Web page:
Should we decriminalise drugs?

British doctors are being urged to get active in the campaign to end the failed policy of drug prohibition. They can make a difference, says Danny Kushlick

War on drugs
Time for a change?

Cathal McNaughton/Reuters

The issue of legalising and regulating drugs has at last become a serious subject of debate among medics in the UK.

The reason? A passionate editorial in influential London-based medical journal TheBMJ that calls on doctors to “use their authority to lead calls for pragmatic reform informed by science and ethics”.

In the article, editor-in-chief Fiona Godlee and features and debates editor Richard Hurley urge the profession to lead a rethink of the war on drugs. “Doctors and their leaders have ethical responsibilities to champion individual and public health, human rights, and dignity and to speak out where health and humanity are being systemically degraded,” they write. 

Image result for drugs

Their plea follows hard on the heels of a call from the UK’s Royal Society for Public Health and Faculty of Public Health to decriminalise personal possession of drugs – to which The Times newspaper suggested in an editorial that they hadn’t in fact gone far enough and that we should “move gradually towards legalised supply chains”.

Welcome call

All these calls are massively welcome in an area still treated as taboo by senior politicians in both major UK parties – the Conservatives and Labour.

This is despite the country now having the highest rate of drug-related deaths in Europe, at more than 10 times that in Portugal, where decriminalisation and a health-based approach were adopted 15 years ago. England and Wales together see about 50 drug-related deaths a week, equivalent to seven families bereaved every day.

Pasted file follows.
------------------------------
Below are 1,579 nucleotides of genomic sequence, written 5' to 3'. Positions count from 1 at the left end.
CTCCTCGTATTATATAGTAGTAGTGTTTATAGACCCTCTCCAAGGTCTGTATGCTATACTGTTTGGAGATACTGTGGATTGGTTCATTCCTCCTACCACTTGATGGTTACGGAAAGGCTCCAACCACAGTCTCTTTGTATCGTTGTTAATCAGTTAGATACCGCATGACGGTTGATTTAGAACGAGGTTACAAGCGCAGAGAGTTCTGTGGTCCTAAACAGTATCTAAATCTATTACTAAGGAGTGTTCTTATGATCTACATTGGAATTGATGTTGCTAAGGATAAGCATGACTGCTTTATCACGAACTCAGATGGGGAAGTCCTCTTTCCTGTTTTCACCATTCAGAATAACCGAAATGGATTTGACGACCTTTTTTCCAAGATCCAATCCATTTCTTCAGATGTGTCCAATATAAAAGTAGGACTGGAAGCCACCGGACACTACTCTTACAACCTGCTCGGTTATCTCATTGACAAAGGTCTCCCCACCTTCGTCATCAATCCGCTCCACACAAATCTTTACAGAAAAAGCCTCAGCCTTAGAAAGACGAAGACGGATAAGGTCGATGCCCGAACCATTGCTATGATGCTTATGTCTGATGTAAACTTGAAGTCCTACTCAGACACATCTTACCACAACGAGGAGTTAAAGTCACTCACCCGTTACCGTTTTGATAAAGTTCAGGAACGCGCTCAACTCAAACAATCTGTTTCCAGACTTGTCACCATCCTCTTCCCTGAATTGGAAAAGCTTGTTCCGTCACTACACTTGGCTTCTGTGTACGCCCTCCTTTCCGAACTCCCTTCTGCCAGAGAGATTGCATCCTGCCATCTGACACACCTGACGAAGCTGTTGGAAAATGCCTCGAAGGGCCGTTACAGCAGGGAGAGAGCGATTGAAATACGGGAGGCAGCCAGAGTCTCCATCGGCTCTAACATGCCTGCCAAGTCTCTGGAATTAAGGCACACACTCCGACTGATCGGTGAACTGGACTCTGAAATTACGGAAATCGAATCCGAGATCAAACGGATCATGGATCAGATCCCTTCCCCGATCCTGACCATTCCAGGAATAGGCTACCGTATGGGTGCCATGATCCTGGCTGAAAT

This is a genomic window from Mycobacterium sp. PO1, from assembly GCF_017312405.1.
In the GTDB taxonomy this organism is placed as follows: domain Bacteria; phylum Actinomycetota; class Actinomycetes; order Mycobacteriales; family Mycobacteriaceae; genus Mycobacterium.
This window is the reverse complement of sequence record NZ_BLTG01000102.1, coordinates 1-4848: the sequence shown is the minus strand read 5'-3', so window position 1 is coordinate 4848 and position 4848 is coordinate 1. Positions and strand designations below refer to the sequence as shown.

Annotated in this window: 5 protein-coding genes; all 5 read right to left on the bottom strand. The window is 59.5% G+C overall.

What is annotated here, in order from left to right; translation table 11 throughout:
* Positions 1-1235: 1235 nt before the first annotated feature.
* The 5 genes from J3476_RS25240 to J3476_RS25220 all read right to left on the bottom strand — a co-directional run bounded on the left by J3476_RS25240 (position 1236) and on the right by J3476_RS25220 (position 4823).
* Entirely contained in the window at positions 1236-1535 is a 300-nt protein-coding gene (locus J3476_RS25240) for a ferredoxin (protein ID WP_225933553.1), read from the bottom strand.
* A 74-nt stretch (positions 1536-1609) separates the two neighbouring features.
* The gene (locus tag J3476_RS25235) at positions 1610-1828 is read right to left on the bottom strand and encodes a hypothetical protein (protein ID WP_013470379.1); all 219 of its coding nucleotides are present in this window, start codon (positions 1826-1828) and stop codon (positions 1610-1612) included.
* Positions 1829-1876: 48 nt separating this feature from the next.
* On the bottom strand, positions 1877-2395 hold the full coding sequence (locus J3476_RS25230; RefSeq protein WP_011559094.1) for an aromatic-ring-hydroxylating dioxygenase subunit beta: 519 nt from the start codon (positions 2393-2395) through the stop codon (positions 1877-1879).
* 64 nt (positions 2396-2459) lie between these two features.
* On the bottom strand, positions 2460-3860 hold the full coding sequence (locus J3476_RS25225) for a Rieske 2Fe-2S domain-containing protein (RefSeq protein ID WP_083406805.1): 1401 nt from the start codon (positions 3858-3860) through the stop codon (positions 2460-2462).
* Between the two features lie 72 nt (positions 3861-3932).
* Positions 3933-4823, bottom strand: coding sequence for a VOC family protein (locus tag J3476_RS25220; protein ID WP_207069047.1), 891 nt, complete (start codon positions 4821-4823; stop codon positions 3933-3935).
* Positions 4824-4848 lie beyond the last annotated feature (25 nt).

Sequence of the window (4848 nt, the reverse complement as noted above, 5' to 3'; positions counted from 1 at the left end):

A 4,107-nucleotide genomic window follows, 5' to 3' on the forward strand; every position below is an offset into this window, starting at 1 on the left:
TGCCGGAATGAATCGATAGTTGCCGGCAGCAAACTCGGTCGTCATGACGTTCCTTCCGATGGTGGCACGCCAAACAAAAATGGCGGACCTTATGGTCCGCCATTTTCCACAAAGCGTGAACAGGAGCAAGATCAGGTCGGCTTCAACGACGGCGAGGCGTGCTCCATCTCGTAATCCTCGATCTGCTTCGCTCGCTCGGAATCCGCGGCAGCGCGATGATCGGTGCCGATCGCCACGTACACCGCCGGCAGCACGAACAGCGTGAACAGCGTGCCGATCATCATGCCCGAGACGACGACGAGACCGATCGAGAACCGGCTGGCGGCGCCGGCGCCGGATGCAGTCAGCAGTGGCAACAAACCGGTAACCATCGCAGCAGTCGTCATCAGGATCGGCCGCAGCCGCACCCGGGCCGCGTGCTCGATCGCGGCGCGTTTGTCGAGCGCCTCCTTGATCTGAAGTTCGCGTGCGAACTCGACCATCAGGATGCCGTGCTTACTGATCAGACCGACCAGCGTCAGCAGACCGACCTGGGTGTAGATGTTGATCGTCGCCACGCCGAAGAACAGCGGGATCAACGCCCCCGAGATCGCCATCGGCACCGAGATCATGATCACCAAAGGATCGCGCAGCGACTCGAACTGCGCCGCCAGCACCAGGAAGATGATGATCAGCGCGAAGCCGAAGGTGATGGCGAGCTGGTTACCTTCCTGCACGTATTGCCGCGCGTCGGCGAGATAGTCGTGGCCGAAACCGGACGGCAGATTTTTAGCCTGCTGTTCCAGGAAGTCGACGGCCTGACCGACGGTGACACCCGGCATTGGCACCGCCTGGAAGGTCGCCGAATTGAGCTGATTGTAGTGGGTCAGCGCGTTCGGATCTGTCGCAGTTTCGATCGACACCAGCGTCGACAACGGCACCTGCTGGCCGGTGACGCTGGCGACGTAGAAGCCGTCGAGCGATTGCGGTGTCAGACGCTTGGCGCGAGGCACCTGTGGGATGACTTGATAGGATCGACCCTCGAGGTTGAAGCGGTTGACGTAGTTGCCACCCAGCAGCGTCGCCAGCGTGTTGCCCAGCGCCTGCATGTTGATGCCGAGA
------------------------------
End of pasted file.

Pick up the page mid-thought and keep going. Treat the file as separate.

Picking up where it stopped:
Though the reasoning for a shift from a prohibition-based to a health and controlled trade-based system is well known, the headline economics of criminalising producers, suppliers and users bear repeating. Enforcing the global drug war costs $100 billion a year, just shy of the global aid budget. And the result is a criminal market with an estimated annual turnover of more than $330 billion.

An estimated one in three adults (36.5%), around 12 million people, had ever taken an illicit drug in their lifetime; three million people (8.9%) had done so in the last year; and 1.7 million people (5.2%) had done so in the last month. 


Even the UN Office on Drugs and Crime acknowledges that the euphemistically titled “control system” it oversees to fight drug crime has created “major unintended consequences”, including the diversion of resources away from health and towards enforcement. The upshot is that millions of people all over the world become sick and die when they shouldn’t. Prohibition kills.

Push for results

So what is the place of medics in campaigning for reform? Will the government listen and, more importantly, will it act?

Harm-reduction services in response to the emergence of HIV are a great example of a case in which a health lobby achieved a substantial shift in policy that saved tens of thousands of lives. This pushed then UK prime minister Margaret Thatcher to fund provisions, including needle exchange and free condoms, that reduced levels of HIV in the country to among the lowest in the world.

At the same time, though, the UK has continued the drug war to such an extent that its excellence in this type of harm reduction is fundamentally compromised. It is the government’s dirty little secret – some of the harmful effects that it works to minimise are the very effects that criminalisation causes, a factor that it has historically failed to acknowledge.

A fatal “code of silence” shared by professionals and politicians alike is finally being broken, and it will be increasingly difficult for the government to trot out its oft-repeated mantra about drug use falling and all being well in prohibition land.

All is not well – and, in the absence of political leadership, health bodies are rising to the challenge and raising the alarm. But reform will require sustained and growing pressure, and we look forward to seeing members of the royal colleges – professional bodies for various medical specialities in the UK – also joining the campaign for change.

Ultimately, health professionals need to assert their rightful place at the head of national and international drug policy, with science and medical ethics as their trump cards


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